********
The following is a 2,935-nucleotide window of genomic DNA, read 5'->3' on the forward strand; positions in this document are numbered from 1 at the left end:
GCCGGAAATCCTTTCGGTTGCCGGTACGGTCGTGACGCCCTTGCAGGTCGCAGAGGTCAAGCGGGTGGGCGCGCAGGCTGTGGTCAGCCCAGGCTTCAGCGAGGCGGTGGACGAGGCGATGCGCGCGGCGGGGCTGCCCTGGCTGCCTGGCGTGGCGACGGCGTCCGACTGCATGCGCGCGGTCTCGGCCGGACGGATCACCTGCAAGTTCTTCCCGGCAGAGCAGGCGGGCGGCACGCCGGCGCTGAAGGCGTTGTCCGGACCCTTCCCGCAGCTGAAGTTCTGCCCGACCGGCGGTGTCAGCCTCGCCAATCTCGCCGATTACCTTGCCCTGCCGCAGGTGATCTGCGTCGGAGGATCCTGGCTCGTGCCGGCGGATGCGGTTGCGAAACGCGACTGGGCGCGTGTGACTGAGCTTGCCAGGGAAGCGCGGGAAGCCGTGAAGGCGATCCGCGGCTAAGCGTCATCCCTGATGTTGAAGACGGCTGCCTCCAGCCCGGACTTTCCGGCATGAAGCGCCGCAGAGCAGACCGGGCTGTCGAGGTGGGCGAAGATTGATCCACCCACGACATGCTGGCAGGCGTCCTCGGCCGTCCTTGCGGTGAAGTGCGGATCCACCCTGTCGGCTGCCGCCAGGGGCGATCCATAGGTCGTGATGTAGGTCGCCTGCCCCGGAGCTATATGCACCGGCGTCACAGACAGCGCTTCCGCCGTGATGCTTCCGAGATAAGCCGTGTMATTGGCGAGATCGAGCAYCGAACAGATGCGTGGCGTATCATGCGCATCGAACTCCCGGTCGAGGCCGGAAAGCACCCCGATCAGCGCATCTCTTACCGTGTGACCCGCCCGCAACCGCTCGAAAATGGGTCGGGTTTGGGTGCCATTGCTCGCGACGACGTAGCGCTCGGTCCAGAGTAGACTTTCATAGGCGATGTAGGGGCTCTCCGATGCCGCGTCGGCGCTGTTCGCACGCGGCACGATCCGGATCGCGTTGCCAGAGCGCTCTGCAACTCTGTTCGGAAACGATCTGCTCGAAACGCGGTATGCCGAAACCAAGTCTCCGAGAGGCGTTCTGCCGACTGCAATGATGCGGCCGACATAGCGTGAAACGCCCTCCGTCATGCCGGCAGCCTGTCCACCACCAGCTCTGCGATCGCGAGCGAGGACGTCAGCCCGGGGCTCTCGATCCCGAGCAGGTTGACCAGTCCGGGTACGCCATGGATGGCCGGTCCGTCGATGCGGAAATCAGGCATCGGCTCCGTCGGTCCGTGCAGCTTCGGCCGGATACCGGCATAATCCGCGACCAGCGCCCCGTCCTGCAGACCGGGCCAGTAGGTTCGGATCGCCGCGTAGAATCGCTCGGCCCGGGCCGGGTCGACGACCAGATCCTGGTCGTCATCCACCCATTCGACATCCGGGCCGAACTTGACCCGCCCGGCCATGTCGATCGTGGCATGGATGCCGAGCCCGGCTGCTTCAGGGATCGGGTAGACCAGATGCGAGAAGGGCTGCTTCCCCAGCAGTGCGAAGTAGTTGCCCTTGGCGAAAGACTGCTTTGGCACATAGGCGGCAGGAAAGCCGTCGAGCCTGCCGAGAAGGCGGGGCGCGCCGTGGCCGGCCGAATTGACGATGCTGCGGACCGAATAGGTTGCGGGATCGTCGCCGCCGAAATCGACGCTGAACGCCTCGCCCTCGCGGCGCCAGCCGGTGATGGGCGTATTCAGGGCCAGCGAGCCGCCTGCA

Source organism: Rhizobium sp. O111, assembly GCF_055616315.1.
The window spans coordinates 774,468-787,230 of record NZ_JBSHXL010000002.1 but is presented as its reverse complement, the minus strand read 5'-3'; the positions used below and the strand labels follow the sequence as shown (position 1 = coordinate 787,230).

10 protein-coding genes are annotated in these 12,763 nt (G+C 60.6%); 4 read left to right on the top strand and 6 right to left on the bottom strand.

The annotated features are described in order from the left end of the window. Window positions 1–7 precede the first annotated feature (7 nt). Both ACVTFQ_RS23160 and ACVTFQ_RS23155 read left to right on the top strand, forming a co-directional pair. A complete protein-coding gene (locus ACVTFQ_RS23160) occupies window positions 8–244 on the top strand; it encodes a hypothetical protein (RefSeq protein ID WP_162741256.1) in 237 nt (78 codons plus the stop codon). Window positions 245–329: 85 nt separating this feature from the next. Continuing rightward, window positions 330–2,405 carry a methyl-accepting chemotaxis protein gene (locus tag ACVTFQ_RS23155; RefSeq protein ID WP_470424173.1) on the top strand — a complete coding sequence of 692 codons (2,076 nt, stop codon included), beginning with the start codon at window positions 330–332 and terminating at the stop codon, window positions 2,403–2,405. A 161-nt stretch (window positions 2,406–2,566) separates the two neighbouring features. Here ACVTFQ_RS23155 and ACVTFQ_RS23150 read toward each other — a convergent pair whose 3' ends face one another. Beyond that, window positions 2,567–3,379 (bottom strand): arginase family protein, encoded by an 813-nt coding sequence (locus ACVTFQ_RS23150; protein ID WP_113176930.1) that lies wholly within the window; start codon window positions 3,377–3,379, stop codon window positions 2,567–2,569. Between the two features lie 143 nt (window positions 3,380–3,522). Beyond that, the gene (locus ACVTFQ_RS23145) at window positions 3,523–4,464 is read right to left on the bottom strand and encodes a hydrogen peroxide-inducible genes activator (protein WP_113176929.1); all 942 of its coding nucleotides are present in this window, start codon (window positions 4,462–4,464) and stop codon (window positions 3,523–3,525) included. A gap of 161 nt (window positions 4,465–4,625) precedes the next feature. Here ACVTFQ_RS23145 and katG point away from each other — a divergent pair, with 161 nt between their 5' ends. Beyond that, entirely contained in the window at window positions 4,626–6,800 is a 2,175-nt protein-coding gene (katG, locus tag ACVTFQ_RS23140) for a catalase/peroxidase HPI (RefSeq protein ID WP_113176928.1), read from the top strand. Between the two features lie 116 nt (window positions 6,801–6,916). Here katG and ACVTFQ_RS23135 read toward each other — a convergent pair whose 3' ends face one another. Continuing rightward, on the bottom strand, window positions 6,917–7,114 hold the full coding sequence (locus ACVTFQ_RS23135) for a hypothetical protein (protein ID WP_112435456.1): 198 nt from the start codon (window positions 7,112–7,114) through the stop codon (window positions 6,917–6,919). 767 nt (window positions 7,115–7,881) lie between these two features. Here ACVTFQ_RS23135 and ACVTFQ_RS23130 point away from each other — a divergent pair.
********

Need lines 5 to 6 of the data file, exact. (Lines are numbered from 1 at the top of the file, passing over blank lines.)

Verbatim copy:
10 protein-coding genes are annotated in these 12,763 nt (G+C 60.6%); 4 read left to right on the top strand and 6 right to left on the bottom strand.

The annotated features are described in order from the left end of the window. Window positions 1–7 precede the first annotated feature (7 nt). Both ACVTFQ_RS23160 and ACVTFQ_RS23155 read left to right on the top strand, forming a co-directional pair. A complete protein-coding gene (locus ACVTFQ_RS23160) occupies window positions 8–244 on the top strand; it encodes a hypothetical protein (RefSeq protein ID WP_162741256.1) in 237 nt (78 codons plus the stop codon). Window positions 245–329: 85 nt separating this feature from the next. Continuing rightward, window positions 330–2,405 carry a methyl-accepting chemotaxis protein gene (locus tag ACVTFQ_RS23155; RefSeq protein ID WP_470424173.1) on the top strand — a complete coding sequence of 692 codons (2,076 nt, stop codon included), beginning with the start codon at window positions 330–332 and terminating at the stop codon, window positions 2,403–2,405. A 161-nt stretch (window positions 2,406–2,566) separates the two neighbouring features. Here ACVTFQ_RS23155 and ACVTFQ_RS23150 read toward each other — a convergent pair whose 3' ends face one another. Beyond that, window positions 2,567–3,379 (bottom strand): arginase family protein, encoded by an 813-nt coding sequence (locus ACVTFQ_RS23150; protein ID WP_113176930.1) that lies wholly within the window; start codon window positions 3,377–3,379, stop codon window positions 2,567–2,569. Between the two features lie 143 nt (window positions 3,380–3,522). Beyond that, the gene (locus ACVTFQ_RS23145) at window positions 3,523–4,464 is read right to left on the bottom strand and encodes a hydrogen peroxide-inducible genes activator (protein WP_113176929.1); all 942 of its coding nucleotides are present in this window, start codon (window positions 4,462–4,464) and stop codon (window positions 3,523–3,525) included. A gap of 161 nt (window positions 4,465–4,625) precedes the next feature. Here ACVTFQ_RS23145 and katG point away from each other — a divergent pair, with 161 nt between their 5' ends. Beyond that, entirely contained in the window at window positions 4,626–6,800 is a 2,175-nt protein-coding gene (katG, locus tag ACVTFQ_RS23140) for a catalase/peroxidase HPI (RefSeq protein ID WP_113176928.1), read from the top strand. Between the two features lie 116 nt (window positions 6,801–6,916). Here katG and ACVTFQ_RS23135 read toward each other — a convergent pair whose 3' ends face one another. Continuing rightward, on the bottom strand, window positions 6,917–7,114 hold the full coding sequence (locus ACVTFQ_RS23135) for a hypothetical protein (protein ID WP_112435456.1): 198 nt from the start codon (window positions 7,112–7,114) through the stop codon (window positions 6,917–6,919). 767 nt (window positions 7,115–7,881) lie between these two features. Here ACVTFQ_RS23135 and ACVTFQ_RS23130 point away from each other — a divergent pair.